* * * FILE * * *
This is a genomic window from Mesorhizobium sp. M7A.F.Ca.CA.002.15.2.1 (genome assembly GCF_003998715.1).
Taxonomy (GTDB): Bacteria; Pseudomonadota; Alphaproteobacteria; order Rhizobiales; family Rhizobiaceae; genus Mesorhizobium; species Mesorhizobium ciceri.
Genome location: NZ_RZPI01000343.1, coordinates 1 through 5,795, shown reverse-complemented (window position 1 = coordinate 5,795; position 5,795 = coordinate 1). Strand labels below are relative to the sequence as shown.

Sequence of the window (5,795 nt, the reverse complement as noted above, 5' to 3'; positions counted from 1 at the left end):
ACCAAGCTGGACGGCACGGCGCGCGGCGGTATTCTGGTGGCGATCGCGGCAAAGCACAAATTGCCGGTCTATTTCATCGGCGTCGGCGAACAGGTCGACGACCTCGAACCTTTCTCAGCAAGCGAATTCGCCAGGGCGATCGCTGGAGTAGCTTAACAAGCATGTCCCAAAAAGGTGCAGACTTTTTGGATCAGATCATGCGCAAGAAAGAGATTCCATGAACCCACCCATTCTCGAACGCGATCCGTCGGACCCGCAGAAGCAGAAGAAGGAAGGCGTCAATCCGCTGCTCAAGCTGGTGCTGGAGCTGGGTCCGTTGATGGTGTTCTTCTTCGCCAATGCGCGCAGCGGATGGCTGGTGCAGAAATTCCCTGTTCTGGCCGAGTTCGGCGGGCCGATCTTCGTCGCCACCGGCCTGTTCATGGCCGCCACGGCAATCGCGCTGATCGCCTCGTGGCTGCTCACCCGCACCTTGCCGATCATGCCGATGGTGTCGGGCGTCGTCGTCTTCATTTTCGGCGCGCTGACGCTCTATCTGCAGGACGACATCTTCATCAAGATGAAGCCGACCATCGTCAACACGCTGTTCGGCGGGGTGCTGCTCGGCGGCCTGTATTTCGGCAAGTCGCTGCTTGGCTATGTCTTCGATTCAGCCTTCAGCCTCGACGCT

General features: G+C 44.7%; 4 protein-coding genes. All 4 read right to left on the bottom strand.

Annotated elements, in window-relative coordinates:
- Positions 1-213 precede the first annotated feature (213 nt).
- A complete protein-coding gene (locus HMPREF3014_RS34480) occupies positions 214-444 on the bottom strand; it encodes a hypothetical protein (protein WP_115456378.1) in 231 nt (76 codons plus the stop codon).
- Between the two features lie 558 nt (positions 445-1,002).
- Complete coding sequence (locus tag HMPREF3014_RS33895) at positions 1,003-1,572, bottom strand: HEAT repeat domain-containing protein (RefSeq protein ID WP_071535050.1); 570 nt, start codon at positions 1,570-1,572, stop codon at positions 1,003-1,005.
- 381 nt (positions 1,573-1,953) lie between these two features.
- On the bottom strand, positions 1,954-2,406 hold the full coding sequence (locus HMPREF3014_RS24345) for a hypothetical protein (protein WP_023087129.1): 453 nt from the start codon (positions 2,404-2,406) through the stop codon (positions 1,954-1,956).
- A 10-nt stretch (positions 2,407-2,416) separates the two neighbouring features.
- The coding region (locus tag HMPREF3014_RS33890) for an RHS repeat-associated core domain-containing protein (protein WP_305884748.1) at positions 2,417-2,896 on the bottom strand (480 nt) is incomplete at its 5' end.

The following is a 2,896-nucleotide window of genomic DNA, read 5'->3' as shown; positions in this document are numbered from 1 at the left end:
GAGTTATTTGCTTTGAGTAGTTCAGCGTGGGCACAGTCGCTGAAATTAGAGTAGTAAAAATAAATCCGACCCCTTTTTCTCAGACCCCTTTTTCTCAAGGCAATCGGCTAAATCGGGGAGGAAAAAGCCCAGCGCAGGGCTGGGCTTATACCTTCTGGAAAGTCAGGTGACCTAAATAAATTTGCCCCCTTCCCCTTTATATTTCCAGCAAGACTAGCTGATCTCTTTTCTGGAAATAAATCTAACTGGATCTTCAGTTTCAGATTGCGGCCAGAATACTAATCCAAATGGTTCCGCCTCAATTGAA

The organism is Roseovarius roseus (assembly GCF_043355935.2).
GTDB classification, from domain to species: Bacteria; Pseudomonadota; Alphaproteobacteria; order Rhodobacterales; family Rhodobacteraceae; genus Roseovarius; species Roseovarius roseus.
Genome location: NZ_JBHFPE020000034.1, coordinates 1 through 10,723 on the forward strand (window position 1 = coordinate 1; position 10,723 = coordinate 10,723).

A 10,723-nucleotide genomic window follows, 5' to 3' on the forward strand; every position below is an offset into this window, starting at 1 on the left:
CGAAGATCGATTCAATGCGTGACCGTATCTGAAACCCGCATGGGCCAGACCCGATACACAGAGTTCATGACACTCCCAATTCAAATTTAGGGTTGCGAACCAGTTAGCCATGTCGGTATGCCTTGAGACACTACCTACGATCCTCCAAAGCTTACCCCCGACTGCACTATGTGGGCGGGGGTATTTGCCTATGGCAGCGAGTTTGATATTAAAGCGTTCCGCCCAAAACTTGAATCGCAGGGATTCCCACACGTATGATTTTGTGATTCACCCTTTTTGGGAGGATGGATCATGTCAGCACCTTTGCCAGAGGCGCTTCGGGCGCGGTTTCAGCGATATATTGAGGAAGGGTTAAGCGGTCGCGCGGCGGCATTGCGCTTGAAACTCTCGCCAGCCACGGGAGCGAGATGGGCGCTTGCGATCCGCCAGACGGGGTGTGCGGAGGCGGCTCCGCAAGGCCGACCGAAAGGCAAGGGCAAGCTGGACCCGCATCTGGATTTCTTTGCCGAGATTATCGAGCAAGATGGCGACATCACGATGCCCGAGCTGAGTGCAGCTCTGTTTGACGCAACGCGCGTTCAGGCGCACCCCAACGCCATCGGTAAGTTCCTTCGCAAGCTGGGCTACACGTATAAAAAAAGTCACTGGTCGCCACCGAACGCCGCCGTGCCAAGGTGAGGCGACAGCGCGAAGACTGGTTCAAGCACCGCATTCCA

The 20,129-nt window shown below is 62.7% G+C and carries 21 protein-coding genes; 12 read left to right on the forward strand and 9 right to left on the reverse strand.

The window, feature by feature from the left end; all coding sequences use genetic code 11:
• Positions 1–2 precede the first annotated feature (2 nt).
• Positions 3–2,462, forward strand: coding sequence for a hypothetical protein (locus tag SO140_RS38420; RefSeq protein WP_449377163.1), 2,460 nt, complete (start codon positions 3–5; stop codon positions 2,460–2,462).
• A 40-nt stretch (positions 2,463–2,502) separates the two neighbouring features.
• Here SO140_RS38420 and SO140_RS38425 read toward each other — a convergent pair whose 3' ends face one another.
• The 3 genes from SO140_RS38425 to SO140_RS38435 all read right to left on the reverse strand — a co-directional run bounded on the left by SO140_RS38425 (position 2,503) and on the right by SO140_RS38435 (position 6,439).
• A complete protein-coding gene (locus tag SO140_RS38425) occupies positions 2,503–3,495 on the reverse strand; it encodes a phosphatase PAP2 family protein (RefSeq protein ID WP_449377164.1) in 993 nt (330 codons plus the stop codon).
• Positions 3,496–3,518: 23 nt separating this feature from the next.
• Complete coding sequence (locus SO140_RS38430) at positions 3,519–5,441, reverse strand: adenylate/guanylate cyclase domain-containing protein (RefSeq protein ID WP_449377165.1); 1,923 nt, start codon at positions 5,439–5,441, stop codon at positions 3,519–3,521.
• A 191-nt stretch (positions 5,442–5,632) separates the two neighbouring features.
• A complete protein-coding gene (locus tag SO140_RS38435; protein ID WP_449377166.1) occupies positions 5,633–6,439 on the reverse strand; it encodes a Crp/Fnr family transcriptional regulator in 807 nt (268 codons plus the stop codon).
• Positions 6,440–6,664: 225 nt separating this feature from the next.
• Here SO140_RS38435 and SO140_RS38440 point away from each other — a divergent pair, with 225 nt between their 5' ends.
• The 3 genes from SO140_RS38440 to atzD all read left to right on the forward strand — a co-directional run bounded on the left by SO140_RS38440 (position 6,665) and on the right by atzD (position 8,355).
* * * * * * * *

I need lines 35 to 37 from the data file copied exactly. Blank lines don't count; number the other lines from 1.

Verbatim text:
• Positions 6,440–6,664: 225 nt separating this feature from the next.
• Here SO140_RS38435 and SO140_RS38440 point away from each other — a divergent pair, with 225 nt between their 5' ends.
• The 3 genes from SO140_RS38440 to atzD all read left to right on the forward strand — a co-directional run bounded on the left by SO140_RS38440 (position 6,665) and on the right by atzD (position 8,355).